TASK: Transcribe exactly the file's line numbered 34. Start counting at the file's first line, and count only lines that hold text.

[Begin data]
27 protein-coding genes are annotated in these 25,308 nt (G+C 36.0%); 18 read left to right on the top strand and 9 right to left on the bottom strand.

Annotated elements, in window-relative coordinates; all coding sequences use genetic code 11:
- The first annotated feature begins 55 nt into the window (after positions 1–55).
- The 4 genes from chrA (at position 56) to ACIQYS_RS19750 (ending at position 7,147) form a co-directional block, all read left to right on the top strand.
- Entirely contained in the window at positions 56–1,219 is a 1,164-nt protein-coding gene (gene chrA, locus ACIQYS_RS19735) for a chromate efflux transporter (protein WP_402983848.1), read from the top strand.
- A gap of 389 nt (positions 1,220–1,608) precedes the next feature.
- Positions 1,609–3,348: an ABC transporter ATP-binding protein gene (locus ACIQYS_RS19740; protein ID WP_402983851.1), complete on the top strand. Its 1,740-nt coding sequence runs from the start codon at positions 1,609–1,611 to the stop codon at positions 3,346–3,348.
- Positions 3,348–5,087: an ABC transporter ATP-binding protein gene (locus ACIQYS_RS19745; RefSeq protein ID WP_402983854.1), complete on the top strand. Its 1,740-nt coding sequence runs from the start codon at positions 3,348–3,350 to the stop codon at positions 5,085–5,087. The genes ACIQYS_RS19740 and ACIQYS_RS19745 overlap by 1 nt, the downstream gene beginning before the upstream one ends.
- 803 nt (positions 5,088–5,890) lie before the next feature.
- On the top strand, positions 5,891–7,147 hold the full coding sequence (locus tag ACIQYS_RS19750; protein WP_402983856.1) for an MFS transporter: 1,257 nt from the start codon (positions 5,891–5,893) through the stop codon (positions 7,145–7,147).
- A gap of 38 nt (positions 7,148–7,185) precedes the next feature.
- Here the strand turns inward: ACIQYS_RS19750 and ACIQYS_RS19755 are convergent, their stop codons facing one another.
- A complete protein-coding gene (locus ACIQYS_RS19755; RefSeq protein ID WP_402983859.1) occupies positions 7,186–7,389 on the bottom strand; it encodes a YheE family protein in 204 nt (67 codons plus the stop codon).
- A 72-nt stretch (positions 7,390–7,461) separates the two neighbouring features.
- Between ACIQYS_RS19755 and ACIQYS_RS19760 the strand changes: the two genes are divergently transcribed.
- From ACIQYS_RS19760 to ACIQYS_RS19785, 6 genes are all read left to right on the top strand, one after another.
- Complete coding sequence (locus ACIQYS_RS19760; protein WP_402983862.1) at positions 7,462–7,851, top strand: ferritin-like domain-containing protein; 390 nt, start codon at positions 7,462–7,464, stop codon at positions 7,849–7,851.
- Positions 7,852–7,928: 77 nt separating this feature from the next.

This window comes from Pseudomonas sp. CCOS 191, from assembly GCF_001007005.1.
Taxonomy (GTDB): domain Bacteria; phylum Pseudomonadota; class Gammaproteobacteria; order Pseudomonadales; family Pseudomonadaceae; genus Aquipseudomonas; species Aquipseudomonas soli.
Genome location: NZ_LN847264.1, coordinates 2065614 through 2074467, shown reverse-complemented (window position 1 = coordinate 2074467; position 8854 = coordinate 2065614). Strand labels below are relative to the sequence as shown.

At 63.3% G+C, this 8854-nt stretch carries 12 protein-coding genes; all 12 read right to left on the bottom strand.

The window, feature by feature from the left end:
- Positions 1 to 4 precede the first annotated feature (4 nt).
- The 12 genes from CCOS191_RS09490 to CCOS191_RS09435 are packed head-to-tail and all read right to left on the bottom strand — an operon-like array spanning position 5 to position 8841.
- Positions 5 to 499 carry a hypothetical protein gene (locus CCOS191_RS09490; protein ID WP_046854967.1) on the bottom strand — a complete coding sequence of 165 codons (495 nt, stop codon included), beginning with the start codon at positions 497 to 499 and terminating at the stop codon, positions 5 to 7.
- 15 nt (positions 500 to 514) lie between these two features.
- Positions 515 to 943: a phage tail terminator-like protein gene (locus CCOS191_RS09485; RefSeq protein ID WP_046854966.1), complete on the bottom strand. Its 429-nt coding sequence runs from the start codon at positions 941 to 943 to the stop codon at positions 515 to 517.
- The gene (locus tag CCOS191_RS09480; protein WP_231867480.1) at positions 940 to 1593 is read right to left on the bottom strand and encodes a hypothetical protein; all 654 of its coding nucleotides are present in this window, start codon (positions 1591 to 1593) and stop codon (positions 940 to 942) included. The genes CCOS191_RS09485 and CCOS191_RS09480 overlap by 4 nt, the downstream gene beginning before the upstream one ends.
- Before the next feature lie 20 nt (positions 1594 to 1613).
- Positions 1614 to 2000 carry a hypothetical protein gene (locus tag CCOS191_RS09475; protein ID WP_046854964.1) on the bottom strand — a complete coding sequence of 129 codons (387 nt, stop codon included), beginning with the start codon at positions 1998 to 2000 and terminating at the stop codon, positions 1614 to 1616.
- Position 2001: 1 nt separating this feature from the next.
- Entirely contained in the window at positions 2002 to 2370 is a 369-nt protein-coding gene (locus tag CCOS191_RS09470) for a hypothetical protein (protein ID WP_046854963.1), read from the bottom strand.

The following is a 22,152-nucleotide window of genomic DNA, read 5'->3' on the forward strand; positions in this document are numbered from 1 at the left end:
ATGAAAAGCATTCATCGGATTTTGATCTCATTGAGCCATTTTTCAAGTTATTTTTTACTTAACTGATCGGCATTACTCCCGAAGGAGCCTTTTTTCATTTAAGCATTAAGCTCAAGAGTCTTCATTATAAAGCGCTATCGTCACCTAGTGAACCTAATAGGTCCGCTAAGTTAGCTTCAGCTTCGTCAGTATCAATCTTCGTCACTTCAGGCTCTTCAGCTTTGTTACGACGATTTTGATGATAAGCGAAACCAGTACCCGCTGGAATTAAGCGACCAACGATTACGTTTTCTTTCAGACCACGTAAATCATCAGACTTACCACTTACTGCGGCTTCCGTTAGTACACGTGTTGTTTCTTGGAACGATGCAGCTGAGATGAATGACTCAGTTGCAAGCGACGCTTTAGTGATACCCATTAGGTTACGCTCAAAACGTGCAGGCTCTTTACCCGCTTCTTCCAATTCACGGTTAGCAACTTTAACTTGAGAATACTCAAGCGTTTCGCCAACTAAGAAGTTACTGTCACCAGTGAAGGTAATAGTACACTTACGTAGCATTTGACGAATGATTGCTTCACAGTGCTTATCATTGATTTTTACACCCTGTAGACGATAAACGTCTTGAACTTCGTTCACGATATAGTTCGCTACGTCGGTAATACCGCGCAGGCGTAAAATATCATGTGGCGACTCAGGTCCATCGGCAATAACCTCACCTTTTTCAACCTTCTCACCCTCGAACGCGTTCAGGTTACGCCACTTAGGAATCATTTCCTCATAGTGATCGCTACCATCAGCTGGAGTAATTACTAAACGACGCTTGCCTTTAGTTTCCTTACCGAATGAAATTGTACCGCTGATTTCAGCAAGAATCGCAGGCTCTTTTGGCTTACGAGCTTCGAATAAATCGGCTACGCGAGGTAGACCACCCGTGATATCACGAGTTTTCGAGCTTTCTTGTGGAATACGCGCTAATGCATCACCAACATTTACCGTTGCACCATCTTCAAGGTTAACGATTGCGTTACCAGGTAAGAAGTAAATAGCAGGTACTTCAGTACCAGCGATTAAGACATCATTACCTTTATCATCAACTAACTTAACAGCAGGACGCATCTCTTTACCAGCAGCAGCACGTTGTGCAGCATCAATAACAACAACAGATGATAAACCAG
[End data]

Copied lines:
The following is a 22,152-nucleotide window of genomic DNA, read 5'->3' on the forward strand; positions in this document are numbered from 1 at the left end: